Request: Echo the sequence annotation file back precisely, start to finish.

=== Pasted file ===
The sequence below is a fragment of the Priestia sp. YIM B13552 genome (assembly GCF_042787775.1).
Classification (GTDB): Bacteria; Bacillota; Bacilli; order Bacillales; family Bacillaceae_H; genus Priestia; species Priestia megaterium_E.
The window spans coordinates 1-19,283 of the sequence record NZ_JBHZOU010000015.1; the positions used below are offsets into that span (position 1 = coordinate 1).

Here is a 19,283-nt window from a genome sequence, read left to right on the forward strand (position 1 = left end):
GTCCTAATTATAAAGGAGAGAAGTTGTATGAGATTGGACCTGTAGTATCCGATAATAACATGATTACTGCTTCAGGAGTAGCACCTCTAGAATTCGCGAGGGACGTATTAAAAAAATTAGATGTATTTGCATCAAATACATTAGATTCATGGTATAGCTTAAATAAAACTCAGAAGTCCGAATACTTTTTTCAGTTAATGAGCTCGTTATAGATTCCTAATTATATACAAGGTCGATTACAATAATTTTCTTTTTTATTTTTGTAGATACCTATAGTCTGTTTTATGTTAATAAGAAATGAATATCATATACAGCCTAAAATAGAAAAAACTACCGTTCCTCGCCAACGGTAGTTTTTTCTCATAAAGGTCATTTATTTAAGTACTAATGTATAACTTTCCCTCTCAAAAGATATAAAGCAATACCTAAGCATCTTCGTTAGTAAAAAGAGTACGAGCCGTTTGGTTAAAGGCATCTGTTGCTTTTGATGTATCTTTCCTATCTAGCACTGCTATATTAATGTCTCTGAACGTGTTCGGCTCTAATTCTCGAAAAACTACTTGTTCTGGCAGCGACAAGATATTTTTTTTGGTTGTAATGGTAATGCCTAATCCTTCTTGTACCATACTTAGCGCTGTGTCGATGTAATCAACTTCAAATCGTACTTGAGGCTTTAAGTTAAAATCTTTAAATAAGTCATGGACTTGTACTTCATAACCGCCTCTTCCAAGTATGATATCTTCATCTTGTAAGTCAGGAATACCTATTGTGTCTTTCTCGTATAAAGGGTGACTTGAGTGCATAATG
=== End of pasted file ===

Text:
The sequence below is a fragment of the Priestia sp. YIM B13552 genome (assembly GCF_042787775.1).
Classification (GTDB): Bacteria; Bacillota; Bacilli; order Bacillales; family Bacillaceae_H; genus Priestia; species Priestia megaterium_E.
The window spans coordinates 1-19,283 of the sequence record NZ_JBHZOU010000015.1; the positions used below are offsets into that span (position 1 = coordinate 1).

Here is a 19,283-nt window from a genome sequence, read left to right on the forward strand (position 1 = left end):
GTCCTAATTATAAAGGAGAGAAGTTGTATGAGATTGGACCTGTAGTATCCGATAATAACATGATTACTGCTTCAGGAGTAGCACCTCTAGAATTCGCGAGGGACGTATTAAAAAAATTAGATGTATTTGCATCAAATACATTAGATTCATGGTATAGCTTAAATAAAACTCAGAAGTCCGAATACTTTTTTCAGTTAATGAGCTCGTTATAGATTCCTAATTATATACAAGGTCGATTACAATAATTTTCTTTTTTATTTTTGTAGATACCTATAGTCTGTTTTATGTTAATAAGAAATGAATATCATATACAGCCTAAAATAGAAAAAACTACCGTTCCTCGCCAACGGTAGTTTTTTCTCATAAAGGTCATTTATTTAAGTACTAATGTATAACTTTCCCTCTCAAAAGATATAAAGCAATACCTAAGCATCTTCGTTAGTAAAAAGAGTACGAGCCGTTTGGTTAAAGGCATCTGTTGCTTTTGATGTATCTTTCCTATCTAGCACTGCTATATTAATGTCTCTGAACGTGTTCGGCTCTAATTCTCGAAAAACTACTTGTTCTGGCAGCGACAAGATATTTTTTTTGGTTGTAATGGTAATGCCTAATCCTTCTTGTACCATACTTAGCGCTGTGTCGATGTAATCAACTTCAAATCGTACTTGAGGCTTTAAGTTAAAATCTTTAAATAAGTCATGGACTTGTACTTCATAACCGCCTCTTCCAAGTATGATATCTTCATCTTGTAAGTCAGGAATACCTATTGTGTCTTTCTCGTATAAAGGGTGACTTGAGTGCATAATG